Media: A moment with Marquis

This week's moral maze: a picture hits your desk. It is Diana, Princess of Wales, receiving oxygen at the scene of her fatal car crash. To publish or not to publish, that is the question.

Umberto Brindani, the editor of the Italian magazine Chi, published. Predictably, around the world, but most stridently in the UK, his decision was branded as insensitive, shameful and irresponsible.

Many would agree that it was in poor taste, but since when has taste dictated the editorial content of the media? Taste is a matter of, well, taste - and frankly, for editors, it is not and never has been a priority, nor perhaps should it be.

The ease with which we judge, the sanctimoniousness into which we dive, are not especially attractive aspects of 21st-century humanity. They show us up as priggish, swift to take offence and, it has to be said, astonishingly hypocritical.

For example, all major media, including BBC television news, chose to show the security-camera footage of the unprovoked knife attack in Romford a year ago in which the 20-year-old student Daniel Pollen died. Was that in good taste? Is it sensitive and responsible to show how easy it is to attack someone when they least expect it? Admittedly, the family of the dead man gave permission for the video to be released, but does that make it any more acceptable?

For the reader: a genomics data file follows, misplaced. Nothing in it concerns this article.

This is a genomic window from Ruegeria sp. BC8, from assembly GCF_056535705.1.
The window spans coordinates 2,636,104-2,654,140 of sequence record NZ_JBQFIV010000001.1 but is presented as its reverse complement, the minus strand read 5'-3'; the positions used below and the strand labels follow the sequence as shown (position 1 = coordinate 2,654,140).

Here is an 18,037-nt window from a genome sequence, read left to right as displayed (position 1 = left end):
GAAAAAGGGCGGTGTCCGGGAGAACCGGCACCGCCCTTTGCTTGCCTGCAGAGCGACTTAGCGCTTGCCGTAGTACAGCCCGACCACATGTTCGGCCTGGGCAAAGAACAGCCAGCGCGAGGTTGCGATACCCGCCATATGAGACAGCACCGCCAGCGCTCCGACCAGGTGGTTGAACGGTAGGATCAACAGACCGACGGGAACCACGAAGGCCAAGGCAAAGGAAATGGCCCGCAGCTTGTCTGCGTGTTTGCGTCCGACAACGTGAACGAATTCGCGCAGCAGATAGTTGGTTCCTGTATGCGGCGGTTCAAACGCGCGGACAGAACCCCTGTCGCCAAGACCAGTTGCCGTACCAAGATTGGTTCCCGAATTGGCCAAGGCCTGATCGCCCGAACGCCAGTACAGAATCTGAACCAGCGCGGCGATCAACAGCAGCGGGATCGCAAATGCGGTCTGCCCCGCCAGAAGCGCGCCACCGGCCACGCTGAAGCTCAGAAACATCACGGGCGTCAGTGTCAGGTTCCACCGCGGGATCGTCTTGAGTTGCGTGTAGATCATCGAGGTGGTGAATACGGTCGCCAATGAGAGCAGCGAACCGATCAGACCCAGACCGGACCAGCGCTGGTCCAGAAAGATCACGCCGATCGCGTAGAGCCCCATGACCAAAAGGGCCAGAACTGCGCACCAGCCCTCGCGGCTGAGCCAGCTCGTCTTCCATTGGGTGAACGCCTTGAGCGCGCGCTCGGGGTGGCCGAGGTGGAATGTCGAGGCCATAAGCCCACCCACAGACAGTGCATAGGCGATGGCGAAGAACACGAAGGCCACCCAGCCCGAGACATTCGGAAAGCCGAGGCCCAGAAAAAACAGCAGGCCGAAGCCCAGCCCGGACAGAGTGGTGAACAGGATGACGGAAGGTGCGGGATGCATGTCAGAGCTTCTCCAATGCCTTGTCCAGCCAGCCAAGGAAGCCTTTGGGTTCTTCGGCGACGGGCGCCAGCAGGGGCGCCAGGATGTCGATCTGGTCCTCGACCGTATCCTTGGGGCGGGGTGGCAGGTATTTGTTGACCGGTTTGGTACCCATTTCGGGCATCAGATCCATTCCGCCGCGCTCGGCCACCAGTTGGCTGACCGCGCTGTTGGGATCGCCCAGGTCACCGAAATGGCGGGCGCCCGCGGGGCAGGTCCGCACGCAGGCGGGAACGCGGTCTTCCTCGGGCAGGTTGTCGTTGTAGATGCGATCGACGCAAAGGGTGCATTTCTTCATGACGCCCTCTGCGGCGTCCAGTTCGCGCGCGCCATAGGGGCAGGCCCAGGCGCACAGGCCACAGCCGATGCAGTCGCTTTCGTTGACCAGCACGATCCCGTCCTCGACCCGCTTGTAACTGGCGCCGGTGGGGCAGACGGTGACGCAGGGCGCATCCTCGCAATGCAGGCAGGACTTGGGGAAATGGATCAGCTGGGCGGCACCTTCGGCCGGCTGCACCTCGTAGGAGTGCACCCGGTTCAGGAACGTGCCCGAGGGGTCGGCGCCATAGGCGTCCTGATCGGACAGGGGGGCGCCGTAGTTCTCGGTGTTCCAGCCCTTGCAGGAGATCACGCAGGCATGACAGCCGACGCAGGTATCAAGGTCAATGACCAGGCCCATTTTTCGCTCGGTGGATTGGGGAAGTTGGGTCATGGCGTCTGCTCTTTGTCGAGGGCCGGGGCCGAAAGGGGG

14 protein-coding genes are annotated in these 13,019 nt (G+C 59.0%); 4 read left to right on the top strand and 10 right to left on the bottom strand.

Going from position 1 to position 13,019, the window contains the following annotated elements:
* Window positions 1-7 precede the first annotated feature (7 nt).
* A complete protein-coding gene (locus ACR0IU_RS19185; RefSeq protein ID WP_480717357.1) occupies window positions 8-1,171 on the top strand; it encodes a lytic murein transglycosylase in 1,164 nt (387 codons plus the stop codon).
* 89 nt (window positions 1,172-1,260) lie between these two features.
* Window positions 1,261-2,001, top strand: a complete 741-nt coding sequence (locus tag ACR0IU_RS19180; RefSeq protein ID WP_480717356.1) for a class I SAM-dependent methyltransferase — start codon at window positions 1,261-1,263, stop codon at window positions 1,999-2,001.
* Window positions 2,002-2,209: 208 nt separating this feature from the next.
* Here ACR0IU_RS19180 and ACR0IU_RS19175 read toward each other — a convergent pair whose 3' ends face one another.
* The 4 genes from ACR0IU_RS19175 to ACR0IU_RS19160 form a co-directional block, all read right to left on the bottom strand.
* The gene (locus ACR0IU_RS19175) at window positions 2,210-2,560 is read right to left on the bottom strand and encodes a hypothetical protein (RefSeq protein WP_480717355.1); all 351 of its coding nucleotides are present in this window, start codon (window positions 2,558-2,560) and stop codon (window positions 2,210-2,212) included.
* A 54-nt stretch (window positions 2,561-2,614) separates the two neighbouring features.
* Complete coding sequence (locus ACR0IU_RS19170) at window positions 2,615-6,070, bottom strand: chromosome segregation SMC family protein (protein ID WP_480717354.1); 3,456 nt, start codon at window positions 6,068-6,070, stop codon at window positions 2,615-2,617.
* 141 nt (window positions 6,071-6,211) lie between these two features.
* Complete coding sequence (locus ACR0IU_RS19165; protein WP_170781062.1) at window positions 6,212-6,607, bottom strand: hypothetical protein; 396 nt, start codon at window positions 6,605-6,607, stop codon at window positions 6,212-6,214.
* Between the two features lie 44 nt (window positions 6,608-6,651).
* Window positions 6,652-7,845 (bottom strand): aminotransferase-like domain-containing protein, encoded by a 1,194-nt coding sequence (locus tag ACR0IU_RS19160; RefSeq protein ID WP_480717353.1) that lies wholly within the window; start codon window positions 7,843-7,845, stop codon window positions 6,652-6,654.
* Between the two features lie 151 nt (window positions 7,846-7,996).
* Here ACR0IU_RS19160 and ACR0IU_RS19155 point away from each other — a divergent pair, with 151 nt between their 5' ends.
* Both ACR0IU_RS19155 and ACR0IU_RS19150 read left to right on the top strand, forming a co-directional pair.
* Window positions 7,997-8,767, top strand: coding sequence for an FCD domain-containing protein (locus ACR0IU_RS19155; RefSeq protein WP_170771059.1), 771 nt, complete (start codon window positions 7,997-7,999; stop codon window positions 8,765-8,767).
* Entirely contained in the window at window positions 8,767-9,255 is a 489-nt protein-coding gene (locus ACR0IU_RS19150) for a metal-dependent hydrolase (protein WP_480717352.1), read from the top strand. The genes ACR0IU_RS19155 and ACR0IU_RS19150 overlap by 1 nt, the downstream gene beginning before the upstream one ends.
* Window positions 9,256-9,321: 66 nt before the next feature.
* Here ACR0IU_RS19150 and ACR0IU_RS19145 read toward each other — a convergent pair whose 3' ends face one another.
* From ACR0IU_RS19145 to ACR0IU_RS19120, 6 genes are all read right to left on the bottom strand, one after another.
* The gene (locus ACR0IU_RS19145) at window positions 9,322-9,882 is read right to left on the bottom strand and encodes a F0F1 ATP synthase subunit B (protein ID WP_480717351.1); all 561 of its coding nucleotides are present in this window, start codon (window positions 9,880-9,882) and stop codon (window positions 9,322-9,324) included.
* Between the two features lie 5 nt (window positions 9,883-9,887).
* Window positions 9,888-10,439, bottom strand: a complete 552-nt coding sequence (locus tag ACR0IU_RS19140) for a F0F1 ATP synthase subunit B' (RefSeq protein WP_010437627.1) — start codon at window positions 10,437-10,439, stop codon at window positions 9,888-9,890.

Brindani gave some pretty tasteless excuses for his decision to run the Diana photograph - she didn't look dead but like a "sleeping princess", he said. But maybe he was right in saying the best reason for publishing the picture was that it had not been published before. If he hadn't done it, it would eventually have found its way on to the internet or on to the desk of some other magazine's picture editor. Would it have been as "shameful" if it had come into the public domain that way? Would our tabloids have held back had it been a dying Italian princess?

These are difficult questions and the line between right and wrong (or at least acceptable and unacceptable) is shifting rapidly.

Media have become so omnipresent and so instantaneously available around the world, any form of restraint or self-censorship becomes more and more difficult to uphold.

And yet - think of the furore over the infamous Mohammed cartoons published in a Danish newspaper earlier this year. Never has the need for such editorial wisdom, tact and judgment been greater. Mr Brindani may have scored a short-term coup, but what of his long-term reputation?


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